Perceiving a dead Human Brain as a Delicious Pudding.

A dead Human Brain

A delicious piece of Watalappan

The purpose of this writing is to explain a special experience that occurred on the Poya day of July 2017 evening at Mitirigala Nissaranavanaya Forest Monastery. Most Ven. U. Dhammajiva Maha Thero requested me to record that experience for the benefit of the present and future ordained and the lay Yogis.

The Maha Thero informed me that according to the scriptures, this special experience or ability is a skill reserved to the Arahants or the fully enlightened beings. I am aware that I am not an Arahant. So, I will explain both the experience and the methodology of the practice that helped to initiate the experience. That will make this writing more beneficial.

It was the evening of 08 July 2017. A group of female and male yogis stayed at the monastery on that day as we were going to attend the One Day Meditation program on the following day conducted by Ven. Panadure Chandaratana Thero. It was my first night stay at the building prepared for the lay yogis at the monastery. Usually I stay at the upper monastery during visits, but decided to make a change to encourage my wife of 33 years who came to attend her very first two day stay at a monastery as a yogi. That staying at the new building turned out to be a good decision. There were only four males who stayed at the night of 08 July 2017 in the newly built male quarters. The facilities in the rooms was far better than in the upper monastery and each of the males could have separate (silent and secluded) rooms as there were only four of us. In addition, the main organizer of the event Mr Lakmal Nandasiri decided to screen a video film on dissecting and decaying of dead human bodies at the end of the day. My special experience occurred at that event.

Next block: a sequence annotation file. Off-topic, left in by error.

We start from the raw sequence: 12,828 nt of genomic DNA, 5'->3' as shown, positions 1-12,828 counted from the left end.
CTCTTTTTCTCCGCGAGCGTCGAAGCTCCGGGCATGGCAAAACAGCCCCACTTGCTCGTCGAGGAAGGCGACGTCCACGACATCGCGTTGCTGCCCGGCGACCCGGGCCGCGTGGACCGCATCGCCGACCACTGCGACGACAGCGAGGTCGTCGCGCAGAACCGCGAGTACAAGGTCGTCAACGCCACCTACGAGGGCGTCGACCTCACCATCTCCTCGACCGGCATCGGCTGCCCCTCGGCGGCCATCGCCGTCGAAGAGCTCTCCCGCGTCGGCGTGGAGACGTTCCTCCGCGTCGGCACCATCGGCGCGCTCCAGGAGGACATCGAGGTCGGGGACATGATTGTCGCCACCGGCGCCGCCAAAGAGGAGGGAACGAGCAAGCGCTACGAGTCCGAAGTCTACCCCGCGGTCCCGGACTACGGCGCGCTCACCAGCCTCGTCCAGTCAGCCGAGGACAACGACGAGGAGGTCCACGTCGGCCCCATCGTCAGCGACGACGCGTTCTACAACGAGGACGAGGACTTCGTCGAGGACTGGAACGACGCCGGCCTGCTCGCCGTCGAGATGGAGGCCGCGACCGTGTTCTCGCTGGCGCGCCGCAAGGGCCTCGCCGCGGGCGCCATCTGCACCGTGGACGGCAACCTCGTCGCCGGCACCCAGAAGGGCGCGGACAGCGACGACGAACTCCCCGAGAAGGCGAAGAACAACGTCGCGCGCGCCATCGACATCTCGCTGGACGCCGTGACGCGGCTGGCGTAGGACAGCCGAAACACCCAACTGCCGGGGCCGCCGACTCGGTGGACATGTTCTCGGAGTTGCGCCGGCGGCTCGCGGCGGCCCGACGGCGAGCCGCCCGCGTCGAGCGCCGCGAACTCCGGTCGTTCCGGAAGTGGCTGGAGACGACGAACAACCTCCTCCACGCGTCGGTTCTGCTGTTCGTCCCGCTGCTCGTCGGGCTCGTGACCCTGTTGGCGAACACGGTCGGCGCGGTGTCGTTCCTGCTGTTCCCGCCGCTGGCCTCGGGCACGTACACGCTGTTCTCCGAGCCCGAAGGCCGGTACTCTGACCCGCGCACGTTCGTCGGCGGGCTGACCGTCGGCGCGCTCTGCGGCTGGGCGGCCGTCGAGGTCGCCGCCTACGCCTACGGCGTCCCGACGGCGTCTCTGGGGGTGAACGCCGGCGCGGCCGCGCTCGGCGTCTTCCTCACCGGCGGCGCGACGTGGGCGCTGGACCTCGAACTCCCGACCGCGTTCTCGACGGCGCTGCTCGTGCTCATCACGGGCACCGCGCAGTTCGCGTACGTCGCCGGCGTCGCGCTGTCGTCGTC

It was the first time I watched that film as I had not attended any residential retreats at the monastery for many years. My last long-term retreat was a one-month residential retreat spent at Panditarama, Myanmar about two years before the passing of Sayadaw U. Pandita.

The film is intended to highlight the repulsiveness of the human body and it is shown at each residential retreat at Mitirigala Nissaranavanaya monastery. The first part of the film shows dissecting of human bodies and the second part shows the gradual rotting and decaying of dead human bodies as days pass by. Watching of the film was not compulsory for all the yogis as it could be very disturbing to some people. There were a lot of females and just two males (Mr Lakmal Nandasiri and myself) at the show. I didn’t watch the first few minutes of the movie because I practiced Mindfulness of Breathing. Then I opened my eyes and started to watch it with a calm, detached mind. Repulsiveness and disgust slowly crept into the mind mixed with fear. However, I was not overtaken by that emotion as I kept a distance from the perceived experience through a well-practiced habit. Then in the second part I noticed a scene where thousands of maggots ate a rotting human body. They were almost fighting with each other to eat their delicious food. What was delicious to maggots was disgusting to me as a human being. I briefly pondered on this different perceptions and viewpoints of the same object and wondered whether I too could change the perception like a maggot while being a human.